This cornerback lineup is more stacked than in previous years, with four obvious locks to make the roster and have a role of some kind on the team (some bigger than others). That should leave room for two additional cornerbacks for depth. Tevaughn Campbell is quite inconsistent but has done just enough that he could stick around purely for depth purposes. The Chargers drafted two cornerbacks late in the Draft, and for now, we will assume that the higher-drafted Taylor (sixth round) makes the roster, while the seventh-rounder Deane Leonard goes to the practice squad. However, if both rookies do well in training camp, Campbell may find his roster spot in jeopardy.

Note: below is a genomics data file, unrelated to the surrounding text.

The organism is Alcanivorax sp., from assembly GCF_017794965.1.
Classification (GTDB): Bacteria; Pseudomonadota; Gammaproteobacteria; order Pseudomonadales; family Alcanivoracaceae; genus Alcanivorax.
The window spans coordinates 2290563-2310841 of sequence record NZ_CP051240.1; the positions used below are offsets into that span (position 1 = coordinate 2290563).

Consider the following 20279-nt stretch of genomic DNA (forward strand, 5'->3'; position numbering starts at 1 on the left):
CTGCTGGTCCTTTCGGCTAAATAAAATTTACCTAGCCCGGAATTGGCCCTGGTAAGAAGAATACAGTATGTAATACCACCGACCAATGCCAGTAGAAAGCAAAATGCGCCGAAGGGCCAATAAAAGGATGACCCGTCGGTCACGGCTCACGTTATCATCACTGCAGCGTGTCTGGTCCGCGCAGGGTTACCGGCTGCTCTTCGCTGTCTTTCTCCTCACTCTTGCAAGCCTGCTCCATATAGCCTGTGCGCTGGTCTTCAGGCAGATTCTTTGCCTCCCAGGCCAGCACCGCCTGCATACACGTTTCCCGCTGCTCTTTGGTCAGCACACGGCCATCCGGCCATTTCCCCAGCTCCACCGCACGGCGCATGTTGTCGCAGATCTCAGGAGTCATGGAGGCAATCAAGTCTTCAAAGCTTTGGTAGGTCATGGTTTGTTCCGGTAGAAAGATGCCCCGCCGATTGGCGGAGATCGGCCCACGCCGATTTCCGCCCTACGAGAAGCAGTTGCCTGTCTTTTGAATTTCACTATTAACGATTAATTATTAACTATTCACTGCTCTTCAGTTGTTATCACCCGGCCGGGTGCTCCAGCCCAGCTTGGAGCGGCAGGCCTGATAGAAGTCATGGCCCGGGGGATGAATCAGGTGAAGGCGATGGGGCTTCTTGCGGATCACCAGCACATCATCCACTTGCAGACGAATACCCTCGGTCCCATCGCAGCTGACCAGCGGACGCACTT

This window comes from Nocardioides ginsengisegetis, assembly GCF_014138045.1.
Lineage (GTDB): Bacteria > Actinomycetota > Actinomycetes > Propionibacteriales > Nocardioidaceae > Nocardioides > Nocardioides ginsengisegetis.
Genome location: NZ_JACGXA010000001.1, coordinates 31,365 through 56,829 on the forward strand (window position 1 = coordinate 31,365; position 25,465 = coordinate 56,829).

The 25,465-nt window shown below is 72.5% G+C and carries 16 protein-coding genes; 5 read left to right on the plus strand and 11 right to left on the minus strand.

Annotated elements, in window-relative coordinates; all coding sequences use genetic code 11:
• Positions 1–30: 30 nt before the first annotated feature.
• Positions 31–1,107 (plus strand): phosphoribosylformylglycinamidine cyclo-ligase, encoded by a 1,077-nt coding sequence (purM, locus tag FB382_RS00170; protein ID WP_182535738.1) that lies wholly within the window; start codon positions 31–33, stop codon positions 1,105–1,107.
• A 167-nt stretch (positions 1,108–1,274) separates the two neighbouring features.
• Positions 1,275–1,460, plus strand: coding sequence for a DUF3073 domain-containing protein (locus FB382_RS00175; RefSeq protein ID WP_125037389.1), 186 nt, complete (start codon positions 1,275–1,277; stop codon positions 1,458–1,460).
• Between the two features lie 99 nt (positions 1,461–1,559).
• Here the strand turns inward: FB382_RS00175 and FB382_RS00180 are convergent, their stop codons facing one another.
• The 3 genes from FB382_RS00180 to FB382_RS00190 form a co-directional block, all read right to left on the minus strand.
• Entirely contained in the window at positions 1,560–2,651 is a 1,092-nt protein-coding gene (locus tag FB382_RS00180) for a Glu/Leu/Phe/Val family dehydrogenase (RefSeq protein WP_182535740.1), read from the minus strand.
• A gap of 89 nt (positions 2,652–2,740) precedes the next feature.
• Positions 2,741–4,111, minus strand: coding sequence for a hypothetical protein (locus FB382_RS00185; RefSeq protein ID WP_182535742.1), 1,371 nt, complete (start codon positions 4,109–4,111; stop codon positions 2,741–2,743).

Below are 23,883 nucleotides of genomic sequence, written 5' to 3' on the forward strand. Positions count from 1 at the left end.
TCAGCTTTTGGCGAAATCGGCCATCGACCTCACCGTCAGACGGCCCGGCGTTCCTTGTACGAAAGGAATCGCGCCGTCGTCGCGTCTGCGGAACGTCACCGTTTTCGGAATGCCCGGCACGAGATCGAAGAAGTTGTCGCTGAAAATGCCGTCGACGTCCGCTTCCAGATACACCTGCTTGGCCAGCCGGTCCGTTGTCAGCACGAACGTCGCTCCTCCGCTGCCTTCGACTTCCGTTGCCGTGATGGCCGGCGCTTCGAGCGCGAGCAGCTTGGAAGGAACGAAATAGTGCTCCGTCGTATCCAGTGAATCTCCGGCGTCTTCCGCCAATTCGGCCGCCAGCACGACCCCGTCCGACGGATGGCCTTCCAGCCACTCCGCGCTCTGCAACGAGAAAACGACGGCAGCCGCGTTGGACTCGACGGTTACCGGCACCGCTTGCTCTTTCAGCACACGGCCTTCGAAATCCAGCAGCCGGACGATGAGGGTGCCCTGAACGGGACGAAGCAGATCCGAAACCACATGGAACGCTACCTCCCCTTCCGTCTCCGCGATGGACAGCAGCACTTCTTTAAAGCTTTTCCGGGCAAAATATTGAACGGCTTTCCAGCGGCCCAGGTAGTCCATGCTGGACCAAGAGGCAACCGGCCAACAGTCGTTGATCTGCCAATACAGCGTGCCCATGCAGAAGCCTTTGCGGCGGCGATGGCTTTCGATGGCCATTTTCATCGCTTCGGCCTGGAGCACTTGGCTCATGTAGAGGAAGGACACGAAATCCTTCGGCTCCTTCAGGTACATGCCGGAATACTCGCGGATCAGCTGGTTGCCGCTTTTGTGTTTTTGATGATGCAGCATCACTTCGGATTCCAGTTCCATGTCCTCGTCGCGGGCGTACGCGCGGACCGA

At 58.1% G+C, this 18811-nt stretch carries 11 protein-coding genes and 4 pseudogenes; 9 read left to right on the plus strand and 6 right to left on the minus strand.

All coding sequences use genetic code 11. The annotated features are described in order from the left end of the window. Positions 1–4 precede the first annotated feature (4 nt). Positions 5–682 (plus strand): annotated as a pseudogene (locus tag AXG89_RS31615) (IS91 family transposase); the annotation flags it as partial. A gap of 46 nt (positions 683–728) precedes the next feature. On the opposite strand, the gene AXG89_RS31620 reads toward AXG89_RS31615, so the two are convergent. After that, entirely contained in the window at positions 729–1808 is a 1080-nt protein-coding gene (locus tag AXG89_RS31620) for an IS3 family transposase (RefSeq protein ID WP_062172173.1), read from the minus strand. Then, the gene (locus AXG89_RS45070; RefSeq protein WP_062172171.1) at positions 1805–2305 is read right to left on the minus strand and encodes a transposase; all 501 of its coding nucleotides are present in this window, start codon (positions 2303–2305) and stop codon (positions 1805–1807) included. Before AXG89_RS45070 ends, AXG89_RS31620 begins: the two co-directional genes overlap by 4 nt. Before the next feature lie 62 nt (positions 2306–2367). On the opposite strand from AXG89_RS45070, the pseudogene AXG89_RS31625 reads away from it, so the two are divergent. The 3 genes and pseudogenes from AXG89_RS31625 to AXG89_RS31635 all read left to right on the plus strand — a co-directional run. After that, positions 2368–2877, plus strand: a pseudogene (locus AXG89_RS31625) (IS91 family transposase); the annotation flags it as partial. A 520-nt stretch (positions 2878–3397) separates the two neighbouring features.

Safeties (5)

Derwin James, Nasir Adderley, Mark Webb, J.T. Woods, Alohi Gilman

This particular position is pretty clear-cut. We have the starters James and Adderley, as well as the second-year Webb and the rookie Woods. Gilman has not done much in two years so far, but given that his only competition for backup strong safety is Ben DeLuca and an undrafted free agent, he should have little trouble holding on to his roster spot.

Special Teams (3)

Dustin Hopkins, J.K. Scott, Josh Harris

The Chargers made a couple of changes at special teams this year by bringing in a new punter (Scott) and a new long snapper (Harris, who went All-Pro last year). The only competition at all at any position is undrafted free agent kicker James McCourt, but Dustin Hopkins should have little trouble holding onto his job.